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uSocial: Celebs Faking Number of Twitter Followers

Brace yourself for some bad news. Justin Bieber doesn’t actually have 3.6 million Twitter followers—he’s faking it.

At least, that’s the claim from social media marketing company uSocial. The Australian firm says it has "substantial evidence" that many celebrities—including Bieber, Britney Spears, Lady Gaga, Martha Stewart, and even Barack Obama—are artificially increasing their number of followers. No word on how uSocial gathered this information—thanks to the time difference, a rep wasn’t available for comment—but the company’s press release states that up to 25 of the top 100 users on Twitter have inaccurate follower numbers. Such injustice.

Whether or not this is true (and if it were, would anyone actually be upset?), it’s another interesting declaration from uSocial, which has a habit of making headlines thanks to ridiculous claims. Known for selling Twitter followers and Digg votes ($105-$200 kick-starts a submission, ensuring 100-250 votes), uSocial last year asserted that it helped Michael Jackson’s family purchase 25,000 followers, boasted about receiving a cease-and-desist letter from Digg, and counted the Mormon Church as a client. The Church later said they had never worked with uSocial.

We may never know if Gaga and Obama are faking it, but at least we can count on uSocial to keep dishing out PR stunts.

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  • Scott Byorum

    What a surprise. In an increasingly narcissistic society, people pumping their fan numbers to appear more important than they really are. The fact that there is even a story about this shows the depths we have sunk to. Shouldn't this be in Entertainment Weekly?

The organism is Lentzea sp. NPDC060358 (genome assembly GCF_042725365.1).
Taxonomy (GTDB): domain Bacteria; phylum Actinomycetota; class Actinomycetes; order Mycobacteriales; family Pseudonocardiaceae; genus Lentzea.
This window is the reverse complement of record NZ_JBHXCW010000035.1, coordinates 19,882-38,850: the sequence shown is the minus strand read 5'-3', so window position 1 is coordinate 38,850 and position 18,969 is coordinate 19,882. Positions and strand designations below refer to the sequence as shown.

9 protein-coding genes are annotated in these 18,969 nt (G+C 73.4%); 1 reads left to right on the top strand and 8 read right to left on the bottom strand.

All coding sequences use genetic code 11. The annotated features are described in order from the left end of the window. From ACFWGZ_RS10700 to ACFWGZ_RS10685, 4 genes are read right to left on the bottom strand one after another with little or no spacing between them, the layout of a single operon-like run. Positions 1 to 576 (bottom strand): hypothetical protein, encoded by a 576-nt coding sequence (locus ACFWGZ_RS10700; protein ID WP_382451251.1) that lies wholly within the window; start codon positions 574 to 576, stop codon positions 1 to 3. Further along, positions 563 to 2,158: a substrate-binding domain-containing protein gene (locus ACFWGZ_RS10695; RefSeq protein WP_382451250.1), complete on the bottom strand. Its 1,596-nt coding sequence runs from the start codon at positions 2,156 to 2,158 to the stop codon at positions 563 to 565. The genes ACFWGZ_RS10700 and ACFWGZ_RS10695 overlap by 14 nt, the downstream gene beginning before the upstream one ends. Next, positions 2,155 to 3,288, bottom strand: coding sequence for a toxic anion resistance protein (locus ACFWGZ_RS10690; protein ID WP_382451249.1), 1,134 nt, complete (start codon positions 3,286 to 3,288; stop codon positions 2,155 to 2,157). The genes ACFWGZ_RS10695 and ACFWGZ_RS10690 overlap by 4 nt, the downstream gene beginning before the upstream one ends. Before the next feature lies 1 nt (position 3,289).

• Michael McDowell

    I'll do uSocial one better and make the claim that the majority of Twitter accounts have inaccurate follower numbers. The etiquette of reciprocal following on Twitter all but guarantees this. Here's my guess as to the general, non-celebrity accounts with artificial followers.

    Anyone following more than 200 accounts on Twitter.

    It's that simple. If you are following more than that (probably a much lower number but I'm being conservative) , you are likely actually likely to be following none or few of them. It would be virtually impossible to keep up with a steady stream of tweets from that many accounts. I once asked someone with a significant number of followers, "How do you keep up with all of those people?" The reply, "I don't. I only read the @ messages or the DMs."

    A more complicated formula with a slightly higher degree of accuracy would likely be:

    Anyone following more than 200 accounts on Twitter where the follower count is also within
    20% of the following count.

    I'd be remiss if I didn't include Guy Kawasaki's comment from yesterday about any account on the old "Suggested Accounts" list. They are all clearly inflated as well.